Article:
The Gift of Letting Go

By Ann Brennan

I love being a mom. I loved the early days when all I wanted to do was hold them, watching every expression on their faces, turning their hands this way and that in complete and utter awe that they were mine. I loved teaching them to ride a bike, read and swim. And even now as I prepare to ship my oldest off to West Point in just two short months I love watching him grow into the man who will have a family of his own some day.

I love my children with all of my heart or as Zane says, “all the way to the moon and around all the planets, including Pluto and back to Earth and around all the houses.” But children grow up. I have known from the minute each of them was born that there would come a day when I would have to let them go. Even as they lay in my arms, sound asleep I cried at the very thought I would one day have to drop them off at college.

So, I did the only thing I could do. I prepared for the inevitable. I prepared by not letting my life completely revolve around theirs. I prepared by teaching them a sense of independence and by showing them that I am, whether they wanted to admit it or not, an independent person as well.

When they were younger, I taught them this by allowing them to have their quiet time, instead of a naptime, on the other side of the room from my treadmill. They could choose what they wanted to play as long as they did it quietly and didn’t disturb mommy’s running time. As they grew older they began to see the training schedule taped to the refrigerator and they came to understand that the days marked as long runs were mommy’s days. This was a great lesson for them.

But, it was a better lesson for me. By taking the me-time, by prioritizing my run in their lives I taught them that it was alright to give and I taught myself that it was alright to take.

The greatest moment of clarity came to me during the JFK 50-miler. Blaise and Megan were five and three years old, respectively. My husband was in the middle of his second year of law school and my life was a whirlwind of activity. But that day, as I was making my way down the towpath and runners on every side of me complained about how tired they were, I was filled with joy. I couldn’t believe my luck – thirteen hours without screaming, fighting children, thirteen hours all by myself doing something just for me.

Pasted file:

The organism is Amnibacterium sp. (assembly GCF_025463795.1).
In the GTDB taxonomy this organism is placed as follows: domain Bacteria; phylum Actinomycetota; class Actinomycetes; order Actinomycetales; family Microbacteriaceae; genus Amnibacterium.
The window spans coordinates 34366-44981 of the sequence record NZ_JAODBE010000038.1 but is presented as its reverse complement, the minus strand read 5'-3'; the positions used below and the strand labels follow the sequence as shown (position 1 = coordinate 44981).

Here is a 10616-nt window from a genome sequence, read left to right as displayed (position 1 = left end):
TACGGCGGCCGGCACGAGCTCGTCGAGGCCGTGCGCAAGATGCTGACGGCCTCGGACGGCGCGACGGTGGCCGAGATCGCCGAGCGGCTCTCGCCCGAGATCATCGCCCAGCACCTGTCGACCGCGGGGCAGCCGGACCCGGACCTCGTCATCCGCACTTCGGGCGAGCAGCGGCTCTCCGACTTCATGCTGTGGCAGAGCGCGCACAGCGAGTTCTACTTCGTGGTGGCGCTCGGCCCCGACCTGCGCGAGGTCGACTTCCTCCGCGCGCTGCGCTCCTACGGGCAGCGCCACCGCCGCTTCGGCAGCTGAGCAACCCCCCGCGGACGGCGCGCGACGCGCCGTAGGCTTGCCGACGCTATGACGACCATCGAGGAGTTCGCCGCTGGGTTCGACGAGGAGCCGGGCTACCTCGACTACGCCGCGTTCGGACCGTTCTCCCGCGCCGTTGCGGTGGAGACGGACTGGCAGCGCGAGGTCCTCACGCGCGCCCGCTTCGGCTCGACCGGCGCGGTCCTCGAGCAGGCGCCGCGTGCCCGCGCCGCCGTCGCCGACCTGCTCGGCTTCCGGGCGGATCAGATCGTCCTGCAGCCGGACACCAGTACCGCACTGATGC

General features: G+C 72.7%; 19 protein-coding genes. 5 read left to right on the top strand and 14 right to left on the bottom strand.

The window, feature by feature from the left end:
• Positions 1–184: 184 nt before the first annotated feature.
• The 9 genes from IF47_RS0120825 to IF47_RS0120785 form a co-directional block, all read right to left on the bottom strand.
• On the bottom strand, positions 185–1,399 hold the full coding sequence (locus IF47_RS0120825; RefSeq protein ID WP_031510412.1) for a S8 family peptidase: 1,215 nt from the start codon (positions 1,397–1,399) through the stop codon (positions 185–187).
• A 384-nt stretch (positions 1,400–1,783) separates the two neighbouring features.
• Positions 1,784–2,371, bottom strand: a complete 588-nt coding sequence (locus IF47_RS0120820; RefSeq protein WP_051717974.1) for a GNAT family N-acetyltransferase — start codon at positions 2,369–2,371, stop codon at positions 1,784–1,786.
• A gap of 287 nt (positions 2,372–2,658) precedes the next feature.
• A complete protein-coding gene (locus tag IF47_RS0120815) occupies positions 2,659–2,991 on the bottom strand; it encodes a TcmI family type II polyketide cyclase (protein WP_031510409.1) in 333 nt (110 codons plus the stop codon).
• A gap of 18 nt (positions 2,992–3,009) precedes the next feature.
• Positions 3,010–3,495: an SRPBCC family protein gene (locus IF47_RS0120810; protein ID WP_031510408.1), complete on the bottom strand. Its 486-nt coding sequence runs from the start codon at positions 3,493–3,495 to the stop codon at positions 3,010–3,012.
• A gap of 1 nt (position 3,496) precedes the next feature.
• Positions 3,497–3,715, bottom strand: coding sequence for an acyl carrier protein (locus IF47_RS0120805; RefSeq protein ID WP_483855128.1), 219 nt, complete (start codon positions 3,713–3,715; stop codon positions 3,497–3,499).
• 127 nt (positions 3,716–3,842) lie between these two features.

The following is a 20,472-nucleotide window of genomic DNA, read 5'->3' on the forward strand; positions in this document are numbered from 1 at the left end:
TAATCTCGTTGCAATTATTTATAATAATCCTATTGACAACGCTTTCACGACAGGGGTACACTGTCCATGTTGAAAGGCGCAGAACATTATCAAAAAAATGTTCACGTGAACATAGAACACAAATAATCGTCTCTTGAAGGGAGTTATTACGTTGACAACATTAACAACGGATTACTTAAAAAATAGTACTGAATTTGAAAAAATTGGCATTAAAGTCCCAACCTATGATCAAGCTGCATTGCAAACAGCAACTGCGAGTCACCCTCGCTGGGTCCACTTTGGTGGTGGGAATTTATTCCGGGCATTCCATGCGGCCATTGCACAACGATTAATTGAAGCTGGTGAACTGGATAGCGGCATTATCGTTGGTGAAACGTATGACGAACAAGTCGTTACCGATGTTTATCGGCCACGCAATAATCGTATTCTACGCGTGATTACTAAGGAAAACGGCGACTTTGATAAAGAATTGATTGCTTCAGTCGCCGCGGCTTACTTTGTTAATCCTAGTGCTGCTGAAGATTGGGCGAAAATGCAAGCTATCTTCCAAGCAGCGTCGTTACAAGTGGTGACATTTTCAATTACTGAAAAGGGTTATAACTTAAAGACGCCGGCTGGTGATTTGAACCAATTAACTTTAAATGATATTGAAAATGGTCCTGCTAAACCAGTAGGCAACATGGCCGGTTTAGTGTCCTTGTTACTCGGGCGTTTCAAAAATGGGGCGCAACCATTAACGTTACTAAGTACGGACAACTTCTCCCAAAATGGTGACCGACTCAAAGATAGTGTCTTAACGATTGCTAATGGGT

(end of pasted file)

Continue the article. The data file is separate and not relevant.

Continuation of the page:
Over the years I have moved from marathons to triathlons. I have become a fitness writer, making my running even more of a focus in my life but what I have really done is to become my own person.

Yes, I am Blaise, Megan and Zane’s mom. Yes, I am a wife, editor and writer. But I am also the runner and triathlete. By giving myself the gift of running and in turn the gift of time, I have given myself the gift of independence and I have given myself the ability to let my children become the people they were meant to be.

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About Ann Brennan

Ann Brennan is first and foremost a mom of three beautiful children. She is the managing editor of Beyond Limits Magazine and the creator of Ann’s Running Commentary. In 2012, Ann took Ann’s Running Commentary to new levels – first with a segment on the RunRunLive Podcast, chronicling her journey to her first Ironman and second, with a new channel on YouTube. Currently Ann is working on a non-fiction book series and working hard every day to remind people to get up, get active and get out there.
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8 Responses to The Gift of Letting Go

  1. Paula Kiger says:

    LOL I get the 13 hours to have downtime part, for sure!! Beautifully written.

  2. Mike Binnix says:

    I’m still predicting water works outside the gates of West Point this summer. 🙂

  3. Love this. I think the greatest gift a parent can give a child is NOT letting them think the world revolves around them, if only for a few hours a week. It’s always sad to see a parent who uses their children as an excuse not to take time to keep up friendships, get exercise, etc.

    You’re a fantastic mom and your kids will reflect that!

  4. Ann Brennan says:

    I think you are a smart man. I am praying it will be a sunny day and my big sunglasses hide the tears.

  5. Ann Brennan says:

    Thanks. We always doubt our parenting abilities but I hope I got it right.

  6. Pamela says:

    Hear! Hear!!!!

  7. Amy Reinink says:

    I’ve been reminiscing about my dad a lot lately, and one of his greatest traits was his ability to truly love generously—without any sense of obligation, which can be such an unfortunate part of adult parent-child relationships. It made me love him all the more, of course, and I’m sure the same is true of your son.

  8. Well said. As a relatively new dad (daughter is 13 mos old) and runner / marathoner, I can appreciate this philosophy, too.

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